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Redefining Arabic: New Approaches to the Study of Arabic's Past and Present

Date(s) - 02/23/2024 - 02/24/2024
8:30 am - 3:00 pm

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University of Texas at Austin


Free to Attend USD
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The University of Texas at Austin- College of Liberal Arts



The study of Arabic is characterized by certain classificatory terminology used to distinguish various kinds (usually called registers) of the Arabic language, such as colloquial/dialectal Arabic (Arabic al-ʿāmiyyah) and Classical/Modern Standard Arabic (Arabic al-fuṣā). This distinction is as old as the native Arabic grammatical tradition, and this distinction serves as the bedrock of the scholarly framework within which scholars have worked until today. However, much recent scholarly work on corpora ranging from pre-Islamic inscriptions, medieval texts, and modern dialects, has demonstrated that this paradigm is problematic in many respects. For example, pre-Islamic inscriptions attest varieties of Arabic that are not like either Classical Arabic or the modern dialects. Medieval texts written in non-Classical forms of Arabic, typically called ‘Middle Arabic,’ strongly suggest the presence of prestigious varieties of Arabic other than Classical Arabic. And in fact, Classical Arabic itself is turning out to have evolved and, depending on time and place, to have included many features not typically considered ‘standard’ today. While each of these claims is by now rather uncontroversial, due to the unfortunately typical siloing of scholars working on different corpora from different time periods, the degree to which the implications of these developments have been brought to bear on work in each is rather minimal and haphazard.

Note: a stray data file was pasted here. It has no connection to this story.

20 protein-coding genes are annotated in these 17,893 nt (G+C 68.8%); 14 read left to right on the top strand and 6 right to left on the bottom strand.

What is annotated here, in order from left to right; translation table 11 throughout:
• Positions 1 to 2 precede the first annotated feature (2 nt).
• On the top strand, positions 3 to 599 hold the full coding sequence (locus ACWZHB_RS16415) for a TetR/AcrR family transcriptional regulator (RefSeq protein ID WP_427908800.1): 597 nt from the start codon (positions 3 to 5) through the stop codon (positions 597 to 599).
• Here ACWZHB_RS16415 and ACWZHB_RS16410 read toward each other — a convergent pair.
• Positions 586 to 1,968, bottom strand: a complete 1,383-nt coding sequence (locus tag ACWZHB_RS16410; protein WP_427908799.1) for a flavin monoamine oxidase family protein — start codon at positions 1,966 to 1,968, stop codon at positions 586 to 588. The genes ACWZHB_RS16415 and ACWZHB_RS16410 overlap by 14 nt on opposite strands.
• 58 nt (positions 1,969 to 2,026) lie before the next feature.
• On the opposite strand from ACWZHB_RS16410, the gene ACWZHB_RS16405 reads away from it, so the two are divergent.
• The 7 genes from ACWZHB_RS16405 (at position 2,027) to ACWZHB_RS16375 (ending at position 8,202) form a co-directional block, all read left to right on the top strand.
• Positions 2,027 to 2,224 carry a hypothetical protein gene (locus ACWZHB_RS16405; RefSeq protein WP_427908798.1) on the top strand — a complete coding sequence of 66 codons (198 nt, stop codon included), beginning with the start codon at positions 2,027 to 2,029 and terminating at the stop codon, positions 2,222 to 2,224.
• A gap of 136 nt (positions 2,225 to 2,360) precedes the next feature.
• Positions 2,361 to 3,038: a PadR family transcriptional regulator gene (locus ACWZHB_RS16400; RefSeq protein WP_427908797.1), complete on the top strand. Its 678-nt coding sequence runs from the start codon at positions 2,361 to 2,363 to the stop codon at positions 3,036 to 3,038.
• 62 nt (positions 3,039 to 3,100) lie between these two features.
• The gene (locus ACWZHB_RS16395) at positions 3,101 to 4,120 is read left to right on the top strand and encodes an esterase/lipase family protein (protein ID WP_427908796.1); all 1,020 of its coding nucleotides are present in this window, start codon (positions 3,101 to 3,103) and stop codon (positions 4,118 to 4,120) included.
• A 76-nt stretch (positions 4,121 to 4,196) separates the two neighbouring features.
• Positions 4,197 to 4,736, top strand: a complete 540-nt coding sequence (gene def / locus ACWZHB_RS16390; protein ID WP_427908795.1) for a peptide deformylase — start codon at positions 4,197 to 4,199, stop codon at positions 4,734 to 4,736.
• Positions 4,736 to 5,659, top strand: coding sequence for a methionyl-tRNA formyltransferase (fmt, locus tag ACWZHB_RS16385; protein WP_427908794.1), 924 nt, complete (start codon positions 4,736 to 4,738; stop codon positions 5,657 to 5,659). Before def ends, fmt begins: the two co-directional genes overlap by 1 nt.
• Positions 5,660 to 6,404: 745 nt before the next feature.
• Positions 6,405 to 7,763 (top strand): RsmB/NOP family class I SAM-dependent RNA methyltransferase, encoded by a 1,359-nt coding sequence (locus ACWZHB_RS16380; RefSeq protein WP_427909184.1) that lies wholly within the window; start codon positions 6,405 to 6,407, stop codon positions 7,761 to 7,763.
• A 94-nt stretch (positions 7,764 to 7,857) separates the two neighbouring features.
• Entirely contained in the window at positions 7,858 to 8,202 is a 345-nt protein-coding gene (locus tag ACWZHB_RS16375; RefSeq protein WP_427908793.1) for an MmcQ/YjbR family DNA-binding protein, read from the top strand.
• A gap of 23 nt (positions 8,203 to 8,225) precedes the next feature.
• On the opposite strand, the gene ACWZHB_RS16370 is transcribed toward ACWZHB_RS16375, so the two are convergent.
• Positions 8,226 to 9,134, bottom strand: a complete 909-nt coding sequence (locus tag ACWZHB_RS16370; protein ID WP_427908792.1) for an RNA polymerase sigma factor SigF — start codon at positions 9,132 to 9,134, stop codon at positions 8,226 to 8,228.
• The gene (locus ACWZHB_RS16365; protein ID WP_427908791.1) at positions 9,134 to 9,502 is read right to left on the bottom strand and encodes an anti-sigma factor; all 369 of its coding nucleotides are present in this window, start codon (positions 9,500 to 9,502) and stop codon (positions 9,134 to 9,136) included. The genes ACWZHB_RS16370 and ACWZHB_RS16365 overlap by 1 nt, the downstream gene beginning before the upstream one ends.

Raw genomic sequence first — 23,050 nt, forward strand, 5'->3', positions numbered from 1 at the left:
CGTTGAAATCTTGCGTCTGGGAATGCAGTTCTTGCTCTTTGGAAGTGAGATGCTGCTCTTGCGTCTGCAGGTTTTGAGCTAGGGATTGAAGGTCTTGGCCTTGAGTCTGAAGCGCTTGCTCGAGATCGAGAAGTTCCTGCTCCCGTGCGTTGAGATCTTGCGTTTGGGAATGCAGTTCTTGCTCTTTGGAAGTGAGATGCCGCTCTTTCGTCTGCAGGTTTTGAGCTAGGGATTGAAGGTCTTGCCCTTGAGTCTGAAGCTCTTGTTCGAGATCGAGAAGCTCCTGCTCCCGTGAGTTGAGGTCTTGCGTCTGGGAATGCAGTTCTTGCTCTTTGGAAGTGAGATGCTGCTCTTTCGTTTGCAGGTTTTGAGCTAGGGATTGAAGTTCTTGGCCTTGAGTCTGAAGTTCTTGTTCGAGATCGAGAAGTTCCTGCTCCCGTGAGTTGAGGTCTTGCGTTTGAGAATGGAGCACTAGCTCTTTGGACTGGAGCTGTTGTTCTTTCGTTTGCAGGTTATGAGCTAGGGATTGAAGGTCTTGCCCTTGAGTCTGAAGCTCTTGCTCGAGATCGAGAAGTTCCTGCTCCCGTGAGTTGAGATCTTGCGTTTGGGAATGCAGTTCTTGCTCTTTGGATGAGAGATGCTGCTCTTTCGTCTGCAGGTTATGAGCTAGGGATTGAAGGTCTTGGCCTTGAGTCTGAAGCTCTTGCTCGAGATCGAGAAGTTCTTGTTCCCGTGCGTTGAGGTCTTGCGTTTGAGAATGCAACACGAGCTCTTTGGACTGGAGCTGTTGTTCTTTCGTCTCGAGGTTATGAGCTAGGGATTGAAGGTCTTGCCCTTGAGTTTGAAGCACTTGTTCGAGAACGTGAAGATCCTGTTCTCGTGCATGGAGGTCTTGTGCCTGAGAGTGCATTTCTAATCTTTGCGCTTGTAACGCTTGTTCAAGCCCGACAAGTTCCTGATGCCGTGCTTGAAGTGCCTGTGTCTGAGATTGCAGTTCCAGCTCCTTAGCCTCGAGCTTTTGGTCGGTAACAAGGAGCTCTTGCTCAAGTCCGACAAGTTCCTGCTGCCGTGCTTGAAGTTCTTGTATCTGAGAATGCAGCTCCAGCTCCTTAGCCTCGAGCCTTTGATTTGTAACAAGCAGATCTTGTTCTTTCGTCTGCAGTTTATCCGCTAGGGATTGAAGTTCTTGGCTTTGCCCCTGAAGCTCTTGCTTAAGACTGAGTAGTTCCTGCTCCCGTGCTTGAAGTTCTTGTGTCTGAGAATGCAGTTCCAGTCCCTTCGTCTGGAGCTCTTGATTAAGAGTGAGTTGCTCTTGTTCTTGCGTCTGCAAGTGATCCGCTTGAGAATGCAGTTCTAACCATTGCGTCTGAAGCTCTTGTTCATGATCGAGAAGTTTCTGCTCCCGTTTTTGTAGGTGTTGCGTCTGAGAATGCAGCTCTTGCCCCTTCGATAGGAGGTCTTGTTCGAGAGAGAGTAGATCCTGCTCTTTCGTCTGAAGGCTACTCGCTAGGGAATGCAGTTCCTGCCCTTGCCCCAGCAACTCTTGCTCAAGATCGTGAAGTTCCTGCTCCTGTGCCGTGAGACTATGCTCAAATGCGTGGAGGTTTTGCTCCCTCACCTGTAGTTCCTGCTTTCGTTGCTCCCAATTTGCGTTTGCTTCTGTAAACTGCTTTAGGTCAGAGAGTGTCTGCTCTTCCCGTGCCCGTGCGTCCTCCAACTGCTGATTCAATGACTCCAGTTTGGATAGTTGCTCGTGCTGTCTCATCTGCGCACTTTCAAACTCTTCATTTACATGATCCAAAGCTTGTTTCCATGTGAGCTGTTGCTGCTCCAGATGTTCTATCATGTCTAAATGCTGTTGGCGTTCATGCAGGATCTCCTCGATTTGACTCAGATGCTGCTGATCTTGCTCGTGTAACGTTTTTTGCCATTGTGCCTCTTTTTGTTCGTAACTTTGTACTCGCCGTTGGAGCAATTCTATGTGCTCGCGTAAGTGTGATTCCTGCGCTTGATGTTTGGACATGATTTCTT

This symposium brings together scholars from a number of sub-fields, working on corpora from all periods of Arabic’s attested history, in order to bring the latest developments in each into conversation with each other. Special focus will be on questions surrounding how the various corpora might be brought into conversation, methodological issues in comparing the varieties of Arabic on which each works, and especially on the usefulness – or lack thereof – of the regnant terminology used in the field.

All are welcome to come and listen in to what is sure to be a very interesting and fruitful set of conversations.

Sponsored by the Donald D. Harrington Fellows Program, Center for Middle Eastern Studies, Schusterman Center for Jewish Studies, Department of Religious Studies, and Institute for the Study of Antiquity and Christian Origins

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